Charleston people excited about Boeing jobs

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by GLENN FARLEY / KING 5 News

Bio | Email | Follow: @GlennFarley

KING5.com

Posted on November 19, 2009 at 8:07 PM

Updated Thursday, Nov 19 at 9:57 PM

CHARLESTON, S.C. - Friday Boeing will break ground on the second 787 assembly line in South Carolina. But the talk in South Carolina is about the thousands of jobs this new plant is expected to create.

One only has to look at the Spanish moss to know Charleston is in the Deep South and a long way from Western Washington.

Charleston's airport is many things including home to the Charleston Air Force Base where they fly Boeing-built C-17's.

Airman First Class Benjamin Oehlke is a mechanic. His dad once worked for Boeing and he could see working at Boeing himself.

"A few years down the road, depending on the benefits when I get out, I would consider it a good possibility," he said.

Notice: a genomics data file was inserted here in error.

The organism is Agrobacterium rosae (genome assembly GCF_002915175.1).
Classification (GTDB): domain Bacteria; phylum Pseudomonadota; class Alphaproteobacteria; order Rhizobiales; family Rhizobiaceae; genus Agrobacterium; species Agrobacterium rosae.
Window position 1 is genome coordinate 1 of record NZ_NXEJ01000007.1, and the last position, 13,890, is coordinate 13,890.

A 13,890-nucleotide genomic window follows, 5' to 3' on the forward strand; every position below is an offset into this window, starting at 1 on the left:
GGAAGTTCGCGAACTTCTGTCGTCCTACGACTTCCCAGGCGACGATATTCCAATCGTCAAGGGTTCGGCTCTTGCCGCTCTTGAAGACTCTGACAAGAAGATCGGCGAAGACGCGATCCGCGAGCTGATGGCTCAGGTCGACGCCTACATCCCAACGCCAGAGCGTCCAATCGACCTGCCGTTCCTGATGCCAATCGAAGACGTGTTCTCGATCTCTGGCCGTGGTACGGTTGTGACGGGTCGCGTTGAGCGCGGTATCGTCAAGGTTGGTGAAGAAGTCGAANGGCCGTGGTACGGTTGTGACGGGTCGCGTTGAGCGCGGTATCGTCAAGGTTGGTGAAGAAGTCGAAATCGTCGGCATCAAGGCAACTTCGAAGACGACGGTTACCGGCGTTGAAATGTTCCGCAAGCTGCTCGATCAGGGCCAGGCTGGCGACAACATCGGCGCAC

Across the airport you can see one of Boeing's big-parts-carrying Dreamlifters. The massive plane will serve as a backdrop Friday for Boeing's ground-breaking of its new 787 factory.

All around Charleston, the buzz is all about Boeing and much of that buzz is about jobs.

"How much buzz is there about this? Everybody knows!" said Kenneth, who could see himself working at the new Boeing plant driving trucks in a few years.

In fact, it was just about a mile away at Fort Sumpter in Charleston Harbor where the first shots of the Civil War were fired in 1861. South Carolina's been shaking things up for a long time.

Jack and Denise Green are retired and live in the upper part of the state where BMW built a big car factory. They can see similar benefits from Boeing.

"It's the beginning of something that could really blossom. That's what everybody's hoping for," said Jack Green, retired pharmacist.

"This is a good idea, and everyone I talk to has been happy about it," said Denise Green, retired nurse.

It's not known just how many jobs Boeing will generate, but the company expects to easily exceed the 3,800 jobs it's required to create to meet the obligations of the incentive package it got from the state.

How successful this plant will be will depend on how much training South Carolina workers can get.

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